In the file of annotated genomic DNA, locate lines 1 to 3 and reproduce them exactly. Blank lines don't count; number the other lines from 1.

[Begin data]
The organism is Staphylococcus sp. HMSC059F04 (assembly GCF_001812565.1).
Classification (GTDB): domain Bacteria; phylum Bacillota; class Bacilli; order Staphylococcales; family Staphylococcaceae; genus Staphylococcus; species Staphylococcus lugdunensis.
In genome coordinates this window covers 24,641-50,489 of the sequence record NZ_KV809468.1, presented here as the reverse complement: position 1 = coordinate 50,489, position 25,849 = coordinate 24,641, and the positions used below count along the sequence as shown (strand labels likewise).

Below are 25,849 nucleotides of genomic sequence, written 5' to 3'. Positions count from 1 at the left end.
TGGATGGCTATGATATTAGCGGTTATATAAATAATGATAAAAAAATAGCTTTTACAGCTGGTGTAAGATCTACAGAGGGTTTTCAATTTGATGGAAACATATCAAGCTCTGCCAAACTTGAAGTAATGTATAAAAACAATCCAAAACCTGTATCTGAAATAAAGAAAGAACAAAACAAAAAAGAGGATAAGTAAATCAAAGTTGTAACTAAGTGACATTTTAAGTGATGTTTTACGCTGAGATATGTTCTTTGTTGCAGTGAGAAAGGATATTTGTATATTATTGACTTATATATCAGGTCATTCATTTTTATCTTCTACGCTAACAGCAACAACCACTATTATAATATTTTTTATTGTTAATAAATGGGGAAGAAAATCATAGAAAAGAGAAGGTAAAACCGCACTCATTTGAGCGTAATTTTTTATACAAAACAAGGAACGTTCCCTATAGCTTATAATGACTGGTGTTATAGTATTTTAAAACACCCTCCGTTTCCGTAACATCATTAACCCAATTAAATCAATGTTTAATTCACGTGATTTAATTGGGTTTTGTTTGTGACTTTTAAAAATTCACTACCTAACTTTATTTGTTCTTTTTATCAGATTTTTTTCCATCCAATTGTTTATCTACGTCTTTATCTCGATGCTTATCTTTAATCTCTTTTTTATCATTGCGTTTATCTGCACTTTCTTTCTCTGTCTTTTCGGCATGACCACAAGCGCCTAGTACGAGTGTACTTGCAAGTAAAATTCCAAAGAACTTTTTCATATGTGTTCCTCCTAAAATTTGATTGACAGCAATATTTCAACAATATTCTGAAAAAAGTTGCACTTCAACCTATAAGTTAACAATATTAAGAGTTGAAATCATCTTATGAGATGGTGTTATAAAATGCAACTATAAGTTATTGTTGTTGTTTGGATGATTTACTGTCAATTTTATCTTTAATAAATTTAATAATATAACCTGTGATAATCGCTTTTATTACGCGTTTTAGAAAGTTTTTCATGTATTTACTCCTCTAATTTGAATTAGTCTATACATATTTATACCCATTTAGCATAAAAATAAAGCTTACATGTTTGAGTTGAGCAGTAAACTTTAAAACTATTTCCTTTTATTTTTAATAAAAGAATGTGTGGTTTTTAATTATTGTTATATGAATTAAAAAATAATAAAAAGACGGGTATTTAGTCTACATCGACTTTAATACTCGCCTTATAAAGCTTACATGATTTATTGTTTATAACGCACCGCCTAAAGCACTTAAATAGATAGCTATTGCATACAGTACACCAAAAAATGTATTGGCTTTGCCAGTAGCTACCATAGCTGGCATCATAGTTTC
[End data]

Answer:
The organism is Staphylococcus sp. HMSC059F04 (assembly GCF_001812565.1).
Classification (GTDB): domain Bacteria; phylum Bacillota; class Bacilli; order Staphylococcales; family Staphylococcaceae; genus Staphylococcus; species Staphylococcus lugdunensis.
In genome coordinates this window covers 24,641-50,489 of the sequence record NZ_KV809468.1, presented here as the reverse complement: position 1 = coordinate 50,489, position 25,849 = coordinate 24,641, and the positions used below count along the sequence as shown (strand labels likewise).